image linking to 100 Top Bass Fishing Sites image linking to 100 Top Saltwater Fishing Sites image linking to 100 Top Fly Fishing Sites image linking to 100 Top Walleye Sites image linking to 100 Top Small Game Sites image linking to 100 Top Birds and Waterfowl Sites
You are currently viewing the old OUTDOOR CENTRAL.COM website ARCHIVES.  For the latest in hunting, fishing, and outdoor recreation related news, and an ALL NEW experience, including user friendly navigation, search capabilities, an Outdoor Central Video Network, and more, be sure to visit our NEW WEBSITE, located at    Visit the new, improved website, you'll be glad you did!  CLICK HERE
Tips for elk hunting success

SALT LAKE CITY Plenty of elk will be available to Utah's bull elk hunters when the state's general bull elk season kicks off Oct. 4. Putting one of those animals in the freezer, however, requires knowing where the animals are and the effort and willingness to get there.

Utah's bull elk population consists of about 60,000 animals, less than 7,200 shy of a statewide objective of 67,149. As of Sept. 18, any bull elk unit and spike bull elk unit permits were still available. Permits may be purchased on the Division of Wildlife Resources' Internet Web site (, at DWR offices and from more than 300 hunting license agents statewide.

"Elk are good at finding areas with good feed, and those are areas with green vegetation," said Jim Karpowitz, big game coordinator for the Division of Wildlife Resources. "If you're hunting an area that doesn't have green vegetation, you need to move until you find it."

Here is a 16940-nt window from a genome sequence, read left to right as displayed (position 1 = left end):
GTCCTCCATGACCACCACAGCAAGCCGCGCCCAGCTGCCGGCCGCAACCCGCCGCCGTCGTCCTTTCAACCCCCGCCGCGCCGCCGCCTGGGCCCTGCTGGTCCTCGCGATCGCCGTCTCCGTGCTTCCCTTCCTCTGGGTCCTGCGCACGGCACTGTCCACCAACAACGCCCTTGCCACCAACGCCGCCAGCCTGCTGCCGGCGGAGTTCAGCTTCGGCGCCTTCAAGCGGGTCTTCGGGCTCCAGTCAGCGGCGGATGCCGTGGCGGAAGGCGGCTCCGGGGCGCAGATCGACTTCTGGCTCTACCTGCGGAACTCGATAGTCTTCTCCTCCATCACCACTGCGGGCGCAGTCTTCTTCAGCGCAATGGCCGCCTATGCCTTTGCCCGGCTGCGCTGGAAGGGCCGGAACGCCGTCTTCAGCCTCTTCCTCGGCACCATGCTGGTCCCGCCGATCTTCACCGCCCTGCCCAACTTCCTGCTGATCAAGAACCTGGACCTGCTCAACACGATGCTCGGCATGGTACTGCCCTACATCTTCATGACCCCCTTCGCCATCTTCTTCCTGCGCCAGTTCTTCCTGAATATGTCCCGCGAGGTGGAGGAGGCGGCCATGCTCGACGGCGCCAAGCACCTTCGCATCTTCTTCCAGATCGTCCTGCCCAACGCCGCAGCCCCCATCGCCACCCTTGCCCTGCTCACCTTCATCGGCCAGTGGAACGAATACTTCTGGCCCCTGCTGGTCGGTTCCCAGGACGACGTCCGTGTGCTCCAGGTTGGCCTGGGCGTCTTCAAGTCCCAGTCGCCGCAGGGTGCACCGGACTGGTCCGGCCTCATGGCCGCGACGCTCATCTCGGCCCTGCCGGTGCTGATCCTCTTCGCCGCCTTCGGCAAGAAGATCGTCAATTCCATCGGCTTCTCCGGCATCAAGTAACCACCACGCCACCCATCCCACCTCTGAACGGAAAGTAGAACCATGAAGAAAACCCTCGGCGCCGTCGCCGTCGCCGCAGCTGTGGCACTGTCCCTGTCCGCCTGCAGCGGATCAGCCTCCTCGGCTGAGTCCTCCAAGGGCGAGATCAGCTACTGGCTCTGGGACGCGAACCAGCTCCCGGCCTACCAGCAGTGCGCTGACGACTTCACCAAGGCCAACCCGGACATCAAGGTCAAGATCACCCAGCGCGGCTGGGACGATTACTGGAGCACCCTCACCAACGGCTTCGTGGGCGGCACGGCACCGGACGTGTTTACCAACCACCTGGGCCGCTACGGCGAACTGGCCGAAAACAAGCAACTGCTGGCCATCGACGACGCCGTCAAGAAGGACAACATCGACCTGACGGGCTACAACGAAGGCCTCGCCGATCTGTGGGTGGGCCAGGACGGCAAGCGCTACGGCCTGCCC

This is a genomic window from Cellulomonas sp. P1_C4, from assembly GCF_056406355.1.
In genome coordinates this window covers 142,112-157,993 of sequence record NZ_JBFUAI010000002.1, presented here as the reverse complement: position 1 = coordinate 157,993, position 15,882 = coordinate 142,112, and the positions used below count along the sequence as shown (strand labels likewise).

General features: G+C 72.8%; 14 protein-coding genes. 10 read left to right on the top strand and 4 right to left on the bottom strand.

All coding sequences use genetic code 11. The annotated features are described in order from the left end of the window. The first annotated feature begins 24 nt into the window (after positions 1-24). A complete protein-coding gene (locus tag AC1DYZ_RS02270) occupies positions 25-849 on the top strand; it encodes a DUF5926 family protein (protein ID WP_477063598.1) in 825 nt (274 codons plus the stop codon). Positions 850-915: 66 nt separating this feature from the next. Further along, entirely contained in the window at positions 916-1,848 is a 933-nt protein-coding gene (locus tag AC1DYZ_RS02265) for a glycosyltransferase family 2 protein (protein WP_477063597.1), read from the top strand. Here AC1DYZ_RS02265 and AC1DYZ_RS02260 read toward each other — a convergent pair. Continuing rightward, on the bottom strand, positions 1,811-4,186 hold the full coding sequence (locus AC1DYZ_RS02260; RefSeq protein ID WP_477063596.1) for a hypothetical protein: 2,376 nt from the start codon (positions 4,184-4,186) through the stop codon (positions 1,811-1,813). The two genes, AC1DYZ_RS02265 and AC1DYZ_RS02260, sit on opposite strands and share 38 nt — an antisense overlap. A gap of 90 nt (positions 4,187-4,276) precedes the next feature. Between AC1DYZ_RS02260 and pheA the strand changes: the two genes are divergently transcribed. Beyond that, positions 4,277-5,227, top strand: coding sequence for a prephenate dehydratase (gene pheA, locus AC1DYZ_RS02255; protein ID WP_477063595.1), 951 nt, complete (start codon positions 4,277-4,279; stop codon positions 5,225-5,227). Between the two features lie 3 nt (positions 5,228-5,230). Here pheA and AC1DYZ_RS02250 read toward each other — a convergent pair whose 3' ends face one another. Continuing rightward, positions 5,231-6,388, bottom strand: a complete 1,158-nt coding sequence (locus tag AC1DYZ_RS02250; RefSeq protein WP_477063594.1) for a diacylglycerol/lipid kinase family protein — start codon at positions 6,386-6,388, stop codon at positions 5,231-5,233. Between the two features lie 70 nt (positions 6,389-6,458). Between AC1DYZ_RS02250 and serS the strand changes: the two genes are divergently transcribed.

Areas with trees and other shade are good places to try, as are canyons and other areas that have received rain recently. "All of these factors allow vegetation to green-up the way elk like it," he said.

A willingness to work hard and hunt rough areas is also important.

"Finding success while elk hunting also requires time and a willingness to get into the rough country where the elk are," Karpowitz said. This rough country is characterized by dead fall, heavy timber and steep canyons. "You may find elk out in the open on opening morning but after that, you'll have to go in and dig them out of the trees," he said.

Karpowitz says rains during the first part of September have dampened the high country, and he expects conditions to be similar to what hunters usually find during Utah's elk hunt.

To prepare for the hunt, Karpowitz encourages hunters to learn where they can and can't ride their off-highway vehicles by obtaining a travel map from the land managing agency (usually the U.S. Forest Service or Bureau of Land Management) that manages the area they'll hunt.

All hunters are encouraged to review the 2003 Utah Big Game Proclamation and to be prepared for all types of weather. "Up to two feet of snow has fallen during the elk hunt before, so hunters need to be prepared for any type of weather they may encounter," Karpowitz said.

"The beginning of October is a great time to be in Utah's backcountry, and we wish every elk hunter a safe and enjoyable experience this year," he said.




Click Here To Return To The Previous Page

<%server.execute "/bottom.asp"%>